Getting Personal

On Bad Movies by Kate Brightbill

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The other day, my parents watched our kids overnight while we attended a benefit for UCSF children's hospital. Sounds very fancy, right? So grown-up and 35 of us. And it was all that, but we're not all that... but I love UCSF hospitals, and I love that we got to be a part of benefitting them, so there IS that. Also, this post is mostly about bad movies, but I put a good picture up because we watched a bad movie on the same day that I wore my new favorite skirt on earth, and I'd rather have that in my memory bank than said bad movie. Makes sense, I know.

{spoiler alert for The Avengers movie coming. don't read any more if you want to watch it.}

Anyway, the benefit ended at 5 and we ate right after, and we had all this time on our hands, so we went to see the new Avengers. Listen, I'm up for a good superhero movie anytime! Mostly I go for the popcorn, but I also go because I can feel awesome at the end. Like I'm the superhero and we're all winning. We got there early, got good seats, said no to popcorn because this horrid detox I'm doing doesn't say "yes" to fun, even when all the circumstances do...* sidenote: I had a piece of cheese and nuts at the benefit. Literally. It was so sad. Then on Cinco de Mayo dinner, I had tortilla soup without tortilla chips. It's enough to shake your head at me in disgust, and I just want to let you know, I get it. I'm shaking my head in disgust too. But I'm also super healthy right now, and in two weeks, I will most certainly be eating tacos again.*

So this movie is absolutely the opposite of anything awesome. I'm sorry to all you Marvel people. I'm no comic book guru, and I only go to movies when we have an overnight sitter situation (rare!) and if there happens to be one out in theaters during that window of opportunity. I know I'm probably offending the die-hard, but oh man, avoid this movie at all cost.

The bad guy KEEPS WINNING. Til the end! He wins the universe!

And then - as if the loss of power to the bad guy itself isn't sufficient- half the good guys turn into dust. Yes, dust. I'm sure there's some great meaning behind all this and theories about what the next movie will bring (all the superheroes back to life, SURELY and some kind of victory), but while all the true fans were on their phones googling the obscure Avengers meaning to this miserable flick, I was googling "is the new Avengers movie the stupidest movie ever made?" I meant it quite literally and expected google to return with commiserated opinion by the hundreds, but it didn't.

SO. All these movies say you have to watch through the credits for the bonus scenes! Ahh, that must be why there isn't consensus on how awful this was! The bonus scene will surely reveal victory. 

Yes, there's a bonus scene.... no it did not feel like a bonus. There are two more superheroes who weren't in this particular edition, so the bonus scene obliterated THEM to dust too. Because our collective hearts weren't quite crushed enough.

Thanks Marvel. 

Are there even movies made for the "me's" of this world anymore? I'm so over You've Got Mail and The Holiday, and even Notting Hill! The me's of this world have loved those movies a bit too long and we're completely over solo night at home including repeats that we've essentially memorized. I miss the "chick-flick" genre- the kind where the girl ends up with the one she loves and adores and charms all through the movie, and there's nothing truly realistic about any of it. These movies are no longer created! I'm thinking I might need to calm my hype over Oceans 8 coming this summer because given the obnoxious realistic movie trends, this particular Oceans might result in all the characters being shipped to isolation in prison, never to be seen again... in the name of realistic fiction.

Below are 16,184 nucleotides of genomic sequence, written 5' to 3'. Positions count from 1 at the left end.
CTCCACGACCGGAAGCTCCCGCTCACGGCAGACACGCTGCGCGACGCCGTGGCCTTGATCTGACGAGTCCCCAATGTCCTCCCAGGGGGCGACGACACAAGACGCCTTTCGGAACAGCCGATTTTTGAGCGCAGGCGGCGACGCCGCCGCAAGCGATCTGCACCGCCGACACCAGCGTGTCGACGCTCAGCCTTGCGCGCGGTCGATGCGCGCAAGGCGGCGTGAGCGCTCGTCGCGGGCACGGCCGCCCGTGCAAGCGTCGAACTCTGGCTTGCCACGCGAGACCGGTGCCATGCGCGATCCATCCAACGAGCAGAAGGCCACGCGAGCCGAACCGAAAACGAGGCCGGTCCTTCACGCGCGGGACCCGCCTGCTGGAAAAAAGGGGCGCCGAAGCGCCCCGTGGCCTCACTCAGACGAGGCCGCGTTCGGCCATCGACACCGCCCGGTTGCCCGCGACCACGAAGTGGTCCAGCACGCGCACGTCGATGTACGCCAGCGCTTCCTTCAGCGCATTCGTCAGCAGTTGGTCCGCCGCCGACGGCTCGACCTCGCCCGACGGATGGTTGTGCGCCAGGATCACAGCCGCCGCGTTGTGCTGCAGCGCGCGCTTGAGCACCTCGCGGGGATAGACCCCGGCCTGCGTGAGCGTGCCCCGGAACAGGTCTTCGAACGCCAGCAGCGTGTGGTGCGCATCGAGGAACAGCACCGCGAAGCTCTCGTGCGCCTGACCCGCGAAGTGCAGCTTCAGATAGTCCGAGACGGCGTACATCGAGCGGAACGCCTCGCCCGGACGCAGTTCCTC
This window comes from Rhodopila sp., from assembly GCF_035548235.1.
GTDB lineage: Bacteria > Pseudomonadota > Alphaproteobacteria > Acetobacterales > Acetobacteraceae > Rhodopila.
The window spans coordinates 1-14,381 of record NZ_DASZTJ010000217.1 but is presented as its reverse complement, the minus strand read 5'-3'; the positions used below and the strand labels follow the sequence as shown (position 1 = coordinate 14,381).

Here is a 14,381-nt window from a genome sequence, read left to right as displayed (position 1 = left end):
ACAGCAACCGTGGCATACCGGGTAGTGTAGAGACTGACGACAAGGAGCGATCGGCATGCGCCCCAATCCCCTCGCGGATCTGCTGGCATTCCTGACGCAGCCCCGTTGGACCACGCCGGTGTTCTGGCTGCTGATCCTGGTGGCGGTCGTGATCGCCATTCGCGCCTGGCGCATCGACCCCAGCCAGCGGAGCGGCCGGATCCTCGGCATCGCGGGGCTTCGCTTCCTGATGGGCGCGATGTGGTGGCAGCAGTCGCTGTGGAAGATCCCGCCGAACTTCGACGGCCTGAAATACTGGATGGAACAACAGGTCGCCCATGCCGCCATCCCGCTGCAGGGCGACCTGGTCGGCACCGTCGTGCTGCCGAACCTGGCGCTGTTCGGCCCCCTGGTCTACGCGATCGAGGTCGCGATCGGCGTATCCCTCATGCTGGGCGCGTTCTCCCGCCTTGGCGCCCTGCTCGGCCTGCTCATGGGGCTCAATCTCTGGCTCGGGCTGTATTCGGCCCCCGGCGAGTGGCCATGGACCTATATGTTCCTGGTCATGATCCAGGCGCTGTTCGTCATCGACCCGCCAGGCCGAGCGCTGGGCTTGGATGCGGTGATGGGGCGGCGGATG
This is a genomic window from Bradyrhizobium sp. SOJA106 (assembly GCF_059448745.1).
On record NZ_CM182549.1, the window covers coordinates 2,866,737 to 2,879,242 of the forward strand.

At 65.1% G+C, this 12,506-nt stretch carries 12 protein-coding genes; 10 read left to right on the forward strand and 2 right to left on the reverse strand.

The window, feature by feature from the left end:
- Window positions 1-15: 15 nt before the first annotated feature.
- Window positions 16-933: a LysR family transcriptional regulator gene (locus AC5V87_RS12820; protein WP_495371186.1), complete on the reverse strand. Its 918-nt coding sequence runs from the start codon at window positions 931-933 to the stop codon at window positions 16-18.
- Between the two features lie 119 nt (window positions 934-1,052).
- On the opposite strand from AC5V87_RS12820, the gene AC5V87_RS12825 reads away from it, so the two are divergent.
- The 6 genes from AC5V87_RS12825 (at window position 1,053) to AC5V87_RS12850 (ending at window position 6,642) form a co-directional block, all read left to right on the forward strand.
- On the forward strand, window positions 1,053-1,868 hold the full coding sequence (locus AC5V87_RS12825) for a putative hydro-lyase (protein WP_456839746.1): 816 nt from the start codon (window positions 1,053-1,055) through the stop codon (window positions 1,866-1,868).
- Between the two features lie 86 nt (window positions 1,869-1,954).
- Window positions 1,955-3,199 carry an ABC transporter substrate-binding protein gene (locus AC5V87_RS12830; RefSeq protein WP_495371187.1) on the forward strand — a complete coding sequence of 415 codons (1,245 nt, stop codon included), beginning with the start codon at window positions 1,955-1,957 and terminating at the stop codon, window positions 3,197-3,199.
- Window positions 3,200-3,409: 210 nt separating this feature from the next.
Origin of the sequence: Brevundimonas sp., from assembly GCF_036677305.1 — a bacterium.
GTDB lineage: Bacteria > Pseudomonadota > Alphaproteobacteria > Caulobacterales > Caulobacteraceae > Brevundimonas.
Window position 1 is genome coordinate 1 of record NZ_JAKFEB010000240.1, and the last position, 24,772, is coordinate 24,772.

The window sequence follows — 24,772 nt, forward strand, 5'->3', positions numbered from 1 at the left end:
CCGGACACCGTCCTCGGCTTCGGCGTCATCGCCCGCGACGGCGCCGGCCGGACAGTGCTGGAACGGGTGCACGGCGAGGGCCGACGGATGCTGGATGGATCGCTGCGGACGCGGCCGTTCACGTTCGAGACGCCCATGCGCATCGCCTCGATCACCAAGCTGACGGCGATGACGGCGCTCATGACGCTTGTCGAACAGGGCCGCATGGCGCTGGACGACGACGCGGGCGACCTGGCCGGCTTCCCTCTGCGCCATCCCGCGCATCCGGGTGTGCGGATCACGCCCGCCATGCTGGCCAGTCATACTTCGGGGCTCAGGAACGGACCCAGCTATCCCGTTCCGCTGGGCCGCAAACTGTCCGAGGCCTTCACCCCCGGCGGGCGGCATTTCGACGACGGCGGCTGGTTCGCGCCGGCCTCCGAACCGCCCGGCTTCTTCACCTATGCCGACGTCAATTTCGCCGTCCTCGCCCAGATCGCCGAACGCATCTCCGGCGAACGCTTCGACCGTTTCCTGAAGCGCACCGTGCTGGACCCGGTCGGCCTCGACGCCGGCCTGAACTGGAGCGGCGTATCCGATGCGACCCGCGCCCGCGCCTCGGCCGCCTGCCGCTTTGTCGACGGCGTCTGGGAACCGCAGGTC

Anyway, clearly it's not the me's that make the box office get to a billion in record time (insert the completely ill emoji here- because this atrocious movie set that record), so the trends might continue...

It's time for me to face facts. Fact is, I'm 35! I'm officially not the target demographic anymore (answering surveys in the 35-50 makes me kind of not want to answer surveys anymore. There's no space to write that I'm actually that very bottom 35 number of the demographic, just barely out of the target market, and SUPER young in real life). 

I don't really have anywhere to go with this blog post. I just felt like I needed to put my feelings about the Avengers into the universe on my obscure blog on the internet, and now I feel better. Closing a blog post when I'm this rusty on the writing is virtually impossible, plus, I only have about 30 minutes till pickup for the kids, and about 55 minutes worth of work to get done around here. Byeeeee. See you next time.

xx.

Perspective by Kate Brightbill

 photo via Disney

photo via Disney

Last night we let the girls watch The Queen of Katwe. Have you seen it? It's a beautiful story about a girl in Uganda who lives a life of poverty in a slum, but is given hope in her future through her masterful ability to play the game of chess. 

We are living an average middle class American life in one of the most affluent cities in the world. Our children use phrases like "should we Uber or Lyft?" (probably Lyft, given Uber's current PR snafu), and "daddy, make sure you get the brown eggs that are 'organic farm fresh'" (anyone else see the specials on standard eggs and make the same switch??), and "Mommy, I have a tummy ache, can we get some chia seed juice?" Bottom line: we live in a bubble of beautiful views, weird tech lingo and attempts at nutritious lifestyle, while also shamefully paying $5 for a scoop of (incredible) insta-hyped ice cream in a cone. Welcome to San Francisco, friends. 

We are raising children who live in this bubble, children who have not yet seen the world, and it's something I wish I could show them firsthand, but it's not yet the right time.

Before having children, I felt in my heart that someday I would be bringing my five-year-old to African villages and teaching them about life and struggle and hope through people who lived it and are living it. I would definitely be cultivating a desire and passion in my future children by physically taking them on trips to do what we can help all people. Twelve years later, I have not even returned to Africa or Haiti on my own, let alone with our entire family.